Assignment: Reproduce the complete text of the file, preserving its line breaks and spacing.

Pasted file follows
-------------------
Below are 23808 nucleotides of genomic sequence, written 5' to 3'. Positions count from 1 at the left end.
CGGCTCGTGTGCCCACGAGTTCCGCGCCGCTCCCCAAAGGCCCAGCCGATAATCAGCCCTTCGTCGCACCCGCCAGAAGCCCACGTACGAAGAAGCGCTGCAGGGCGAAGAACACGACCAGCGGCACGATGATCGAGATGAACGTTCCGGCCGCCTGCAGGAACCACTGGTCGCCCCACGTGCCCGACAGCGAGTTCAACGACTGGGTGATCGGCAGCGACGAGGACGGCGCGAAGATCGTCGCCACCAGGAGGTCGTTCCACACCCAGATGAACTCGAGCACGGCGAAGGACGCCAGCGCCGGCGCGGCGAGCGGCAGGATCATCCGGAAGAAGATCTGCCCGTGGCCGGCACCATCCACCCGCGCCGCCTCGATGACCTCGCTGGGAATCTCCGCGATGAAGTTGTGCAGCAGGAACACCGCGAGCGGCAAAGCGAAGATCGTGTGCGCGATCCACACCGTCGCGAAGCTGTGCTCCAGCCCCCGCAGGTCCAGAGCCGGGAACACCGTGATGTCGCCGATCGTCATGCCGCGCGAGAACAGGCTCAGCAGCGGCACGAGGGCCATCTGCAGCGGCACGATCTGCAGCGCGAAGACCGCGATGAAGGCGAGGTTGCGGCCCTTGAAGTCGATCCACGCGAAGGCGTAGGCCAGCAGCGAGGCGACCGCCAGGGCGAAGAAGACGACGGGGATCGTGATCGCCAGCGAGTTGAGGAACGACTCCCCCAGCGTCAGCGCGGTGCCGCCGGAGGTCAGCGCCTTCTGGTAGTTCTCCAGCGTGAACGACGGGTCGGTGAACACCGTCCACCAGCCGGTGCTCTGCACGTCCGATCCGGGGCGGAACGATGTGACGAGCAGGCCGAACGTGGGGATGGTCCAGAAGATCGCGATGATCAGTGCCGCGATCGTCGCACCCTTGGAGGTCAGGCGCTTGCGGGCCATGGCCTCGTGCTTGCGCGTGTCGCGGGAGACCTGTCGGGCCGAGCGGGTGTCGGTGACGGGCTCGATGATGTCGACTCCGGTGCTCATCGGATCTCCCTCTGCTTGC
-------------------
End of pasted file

Below are 23808 nucleotides of genomic sequence, written 5' to 3'. Positions count from 1 at the left end.
CGGCTCGTGTGCCCACGAGTTCCGCGCCGCTCCCCAAAGGCCCAGCCGATAATCAGCCCTTCGTCGCACCCGCCAGAAGCCCACGTACGAAGAAGCGCTGCAGGGCGAAGAACACGACCAGCGGCACGATGATCGAGATGAACGTTCCGGCCGCCTGCAGGAACCACTGGTCGCCCCACGTGCCCGACAGCGAGTTCAACGACTGGGTGATCGGCAGCGACGAGGACGGCGCGAAGATCGTCGCCACCAGGAGGTCGTTCCACACCCAGATGAACTCGAGCACGGCGAAGGACGCCAGCGCCGGCGCGGCGAGCGGCAGGATCATCCGGAAGAAGATCTGCCCGTGGCCGGCACCATCCACCCGCGCCGCCTCGATGACCTCGCTGGGAATCTCCGCGATGAAGTTGTGCAGCAGGAACACCGCGAGCGGCAAAGCGAAGATCGTGTGCGCGATCCACACCGTCGCGAAGCTGTGCTCCAGCCCCCGCAGGTCCAGAGCCGGGAACACCGTGATGTCGCCGATCGTCATGCCGCGCGAGAACAGGCTCAGCAGCGGCACGAGGGCCATCTGCAGCGGCACGATCTGCAGCGCGAAGACCGCGATGAAGGCGAGGTTGCGGCCCTTGAAGTCGATCCACGCGAAGGCGTAGGCCAGCAGCGAGGCGACCGCCAGGGCGAAGAAGACGACGGGGATCGTGATCGCCAGCGAGTTGAGGAACGACTCCCCCAGCGTCAGCGCGGTGCCGCCGGAGGTCAGCGCCTTCTGGTAGTTCTCCAGCGTGAACGACGGGTCGGTGAACACCGTCCACCAGCCGGTGCTCTGCACGTCCGATCCGGGGCGGAACGATGTGACGAGCAGGCCGAACGTGGGGATGGTCCAGAAGATCGCGATGATCAGTGCCGCGATCGTCGCACCCTTGGAGGTCAGGCGCTTGCGGGCCATGGCCTCGTGCTTGCGCGTGTCGCGGGAGACCTGTCGGGCCGAGCGGGTGTCGGTGACGGGCTCGATGATGTCGACTCCGGTGCTCATCGGATCTCCCTCTGCTTGC